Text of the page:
Everything is solved with a bow before the Sultan. “With dictators, you have to be frank but cooperate,” Draghi said last year referring to Erdogan, leading to a diplomatic snafu. Since 2021, with the war in Ukraine, Libyan chaos and tensions in the eastern Mediterranean, the Italian Prime Minister has come a step closer: now we don’t just cooperate with the dictator, but we have become “friends” with him, as Draghi said on Tuesday in Ankara. And thus also accomplices.
Italy and NATO, in order to bring Sweden and Finland into the Alliance, have sold out the fate of the Kurds to Erdogan; and on Tuesday Draghi went to Ankara, in the company of five ministers, with hat in hand to ask for support on gas (TAP and TANAP), offshore concessions in Cyprus (obstructed by Turkey) and Libya, where Erdogan is the choreographer between the factions in Tripolitania and Italy with ENI is unable to extract the oil and gas it would need.
In return, we are offering Turkey arms – this is what the presence in Ankara of Defense Minister Guerini meant – an increase in mutual trade (currently at €20 billion), and we prepare to turn a blind eye to Erdogan’s misdeeds against the Kurds and internal opponents. Thus, it would be time to stop ranting about “Western values” as we supply Erdogan with Agusta helicopters to strike the Kurds in both Syria and Iraq. Draghi in Turkey gave proof of Western hypocrisy on democracy and human rights, and his visit, preceded by the Madrid agreement, strengthened the regime in its war against the Kurds: a few days ago, a Turkish drone killed the commander of the anti-ISIS Syrian Democratic Forces, Mizgin Kobane, in Raqqa. All this in the silence of the West, which just a few years ago hailed the Kurds as “our heroes” against the Caliphate and posted photos of Kurdish female fighters on social media.
Against the backdrop of these events and the war in Ukraine, Draghi was welcomed to the presidential palace in Ankara with pomp and circumstance for his meeting with Turkish President Erdogan. The Italian premier was preceded by a motorcade on horseback as the national anthems played. Together with the Turkish President, Draghi was paraded on a blue carpet, escorted by the presidential guard in high uniform to the entrance of the palace. Waiting for Draghi and Erdogan was a delegation in the uniforms of the armies of the 16 Turkish states founded before the Republic: in short, a grand occasion for a show displaying the Turkish leader’s neo-Ottoman ambitions.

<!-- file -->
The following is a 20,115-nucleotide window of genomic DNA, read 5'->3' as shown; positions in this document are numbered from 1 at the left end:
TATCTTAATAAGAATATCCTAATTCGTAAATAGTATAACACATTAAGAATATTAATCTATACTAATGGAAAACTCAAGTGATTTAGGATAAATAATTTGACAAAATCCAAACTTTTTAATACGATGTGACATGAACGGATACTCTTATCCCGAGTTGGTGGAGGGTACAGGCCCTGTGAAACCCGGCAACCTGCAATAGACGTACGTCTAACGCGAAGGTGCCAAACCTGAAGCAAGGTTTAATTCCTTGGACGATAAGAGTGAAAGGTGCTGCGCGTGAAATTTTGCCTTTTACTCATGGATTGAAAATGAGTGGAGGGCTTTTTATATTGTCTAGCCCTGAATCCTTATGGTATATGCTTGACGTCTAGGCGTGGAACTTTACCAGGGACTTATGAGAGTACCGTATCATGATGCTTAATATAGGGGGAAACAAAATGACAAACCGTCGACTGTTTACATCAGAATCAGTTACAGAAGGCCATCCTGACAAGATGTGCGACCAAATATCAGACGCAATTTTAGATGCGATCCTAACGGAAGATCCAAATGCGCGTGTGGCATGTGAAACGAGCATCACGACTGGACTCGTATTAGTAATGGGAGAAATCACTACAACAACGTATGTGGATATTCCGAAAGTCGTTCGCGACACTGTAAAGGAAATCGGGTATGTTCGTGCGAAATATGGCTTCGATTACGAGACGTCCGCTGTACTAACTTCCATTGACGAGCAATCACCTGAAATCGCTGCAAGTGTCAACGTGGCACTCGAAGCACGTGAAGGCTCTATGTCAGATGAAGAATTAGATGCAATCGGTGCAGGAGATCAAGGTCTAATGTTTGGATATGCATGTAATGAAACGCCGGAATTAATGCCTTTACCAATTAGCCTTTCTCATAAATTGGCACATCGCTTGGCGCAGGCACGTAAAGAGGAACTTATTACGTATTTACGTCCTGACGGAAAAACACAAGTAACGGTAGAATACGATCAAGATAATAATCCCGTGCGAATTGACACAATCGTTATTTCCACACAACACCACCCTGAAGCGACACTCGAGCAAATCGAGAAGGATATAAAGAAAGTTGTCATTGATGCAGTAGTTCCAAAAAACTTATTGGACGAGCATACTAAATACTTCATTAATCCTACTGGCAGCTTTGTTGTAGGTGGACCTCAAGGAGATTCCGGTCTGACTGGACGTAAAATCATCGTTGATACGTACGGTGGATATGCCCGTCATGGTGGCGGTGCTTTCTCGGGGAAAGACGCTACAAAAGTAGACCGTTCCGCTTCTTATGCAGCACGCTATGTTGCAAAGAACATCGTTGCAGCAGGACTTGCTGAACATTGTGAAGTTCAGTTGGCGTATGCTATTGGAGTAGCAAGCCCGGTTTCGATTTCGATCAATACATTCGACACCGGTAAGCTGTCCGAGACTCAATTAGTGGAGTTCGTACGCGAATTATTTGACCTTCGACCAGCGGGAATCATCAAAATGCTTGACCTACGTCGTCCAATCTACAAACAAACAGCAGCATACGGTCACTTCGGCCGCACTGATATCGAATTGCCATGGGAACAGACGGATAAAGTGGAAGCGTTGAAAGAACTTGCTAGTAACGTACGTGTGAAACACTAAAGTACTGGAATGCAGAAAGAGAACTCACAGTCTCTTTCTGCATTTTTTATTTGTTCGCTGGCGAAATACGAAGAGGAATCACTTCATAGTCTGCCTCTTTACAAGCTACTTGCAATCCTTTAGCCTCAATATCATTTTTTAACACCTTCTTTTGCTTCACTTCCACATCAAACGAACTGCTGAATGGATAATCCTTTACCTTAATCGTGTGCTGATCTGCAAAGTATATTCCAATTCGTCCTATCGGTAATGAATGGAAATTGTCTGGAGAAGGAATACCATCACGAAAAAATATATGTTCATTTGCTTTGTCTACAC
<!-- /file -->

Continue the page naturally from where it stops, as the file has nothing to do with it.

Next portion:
This stage show, described by Draghi at the press conference as a “warm and splendid reception,” was certainly not accidental. It served as a way for Erdogan to reaffirm his role as the Sultan of NATO in front of an interlocutor with whom he had been experiencing acute diplomatic friction, which he has been able to smooth out over the past year thanks to the common interests of the two countries and, above all, to Italy’s submissiveness. Here is an example of how we have already yielded to Turkish demands: we recently asked permission from Ankara for ENI vessels to exercise the acquired right to drill in the Greek area of Cyprus, which of course infuriated the Greeks. And on Tuesday, Erdogan did not miss an opportunity to brand Greece as “a threat to Italy as well,” referring, among other things, to the disputes over migrants. That assertion was left without reply from the Italian side.
It will be the same when we will have to discuss the exclusive economic zone drawn between Turkey and Libya by Erdogan in 2019, which back then saved the Tripoli government from General Khalifa Haftar’s troops at the gates of the capital. Meanwhile, in Libya, the protests that erupted on the last “Friday of rage” dramatically spotlighted the risk of the country sinking into chaos and anarchy on the international stage, as the pro-Gaddhafi faction re-emerges.
And it is certainly no coincidence that Turkey is always in the middle, mediating between the factions in Tripoli, Misrata, Benghazi and Tobruk, where Italy has not touched the ball for some time now. We are so much at the mercy of the Turks in this part of the Mediterranean that they are envisioning the “Blue Homeland,” a strategic concept that they want to expand from the Aegean Sea, where the Turks are clashing with Greece, to North Africa and even further to the Gulf, where they have their military stationed in Qatar. Too high ambitions? Yes, perhaps, for a country also experiencing a severe economic crisis; but Erdogan is also playing a double game in the war in Ukraine, as a mediator with Putin and supporter of Zelensky’s government.
By comparison, Italy seems like a ghostly presence, including if we look at what has been signed in Ankara in concrete terms: agreements on small and medium-sized enterprises and mutual protection of industrial data. If there is anything strategic – arms, gas and maritime borders – it was left in the depths of the memoranda of understanding. We will probably have more information in the coming days, but one thing is certain: Draghi had no reproaches to make to the Sultan of NATO, and him calling Erdogan a “dictator” last year will remain as an irrelevant footnote.
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